U.S. representatives Barbara Lee and Rep. Ro Khanna, both Democrats from California, introduced the Marijuana Justice Act on Wednesday, calling for nationwide legalization. Booker introduced the Senate version in August.
“This legislation will end this destructive War on Drugs” Lee said in a conference call on Wednesday, calling the bill an “essential step” to help people impacted by marijuana laws.
The bill would remove marijuana from the federal list of controlled substances, where it has been since 1970, alongside heroin, ecstasy and LSD. That move would end federal prohibition and leave it up to states to forge their own marijuana policies.
Lee called the legislation, “a bold proposal to reverse decades of discriminatory drug enforcement and to bring federal marijuana policy in line with the wishes of the American people.”
The Marijuana Justice Act, the bill will create a $500 million community reinvestment fund that will limelight on job training for the nascent cannabis industry and will prioritize communities that have suffered a disproportionate number of marijuana arrests for recreational-sales licenses.
The bill also includes recourse for people affected by marijuana laws. Those who have been convicted of low-level marijuana possession would be eligible to have their records expunged, while people serving time for marijuana crimes would be able to have their sentences reviewed by the court.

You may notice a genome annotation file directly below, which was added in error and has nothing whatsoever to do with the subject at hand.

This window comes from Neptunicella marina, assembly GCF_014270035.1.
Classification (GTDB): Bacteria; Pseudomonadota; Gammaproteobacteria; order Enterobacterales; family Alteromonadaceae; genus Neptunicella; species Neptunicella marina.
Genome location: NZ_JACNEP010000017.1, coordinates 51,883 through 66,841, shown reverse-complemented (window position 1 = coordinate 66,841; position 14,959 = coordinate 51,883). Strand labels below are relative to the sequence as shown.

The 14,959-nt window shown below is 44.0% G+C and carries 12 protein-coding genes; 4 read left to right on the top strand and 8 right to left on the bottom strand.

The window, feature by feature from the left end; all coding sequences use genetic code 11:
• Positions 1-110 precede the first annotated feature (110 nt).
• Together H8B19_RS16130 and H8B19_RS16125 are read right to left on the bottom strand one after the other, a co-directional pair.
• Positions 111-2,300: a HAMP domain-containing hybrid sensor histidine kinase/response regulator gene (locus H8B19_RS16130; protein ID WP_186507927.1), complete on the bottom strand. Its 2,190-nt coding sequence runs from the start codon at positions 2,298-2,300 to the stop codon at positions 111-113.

The bill calls for a community reinvestment fund, which would pay for programs like job training, and public libraries in communities that have been adversely impacted by marijuana laws. It would also cut federal funding to states that have racially disproportionate arrest rates on marijuana crimes.
According to sources, data from the American Civil Liberties Union shows that across the country blacks are nearly four times more likely to be arrested for marijuana possession than whites, despite similar usage rates.
“Our country’s drug laws are badly broken and need to be fixed,” Booker said when he introduced his bill last year. “They don’t make our communities any safer – instead they divert critical resources from fighting violent crimes, tear families apart, unfairly impact low-income communities and communities of colour, and waste billions in taxpayer dollars each year.”
The bill’s introduction in the U.S. House comes as New Jersey is debating statewide legalization. New Gov. Phil Murphy has said he supports legalizing weed and state Sen. Nicholas Scutari recently reintroduced a legalization bill to the state Legislature. Other bills are expected to be introduced in the coming weeks.
While the House bill already has twelve Democratic co-sponsors, no Republicans have signed on to either the Senate or House version yet.
Marijuana is legal for adult use in eight states, and a further 29 states have some form of medical marijuana legalization on the books.
Sources report, according to a recent Gallup poll, marijuana legalization is a bipartisan issue : 60% of Americans and 51% of Republicans support it.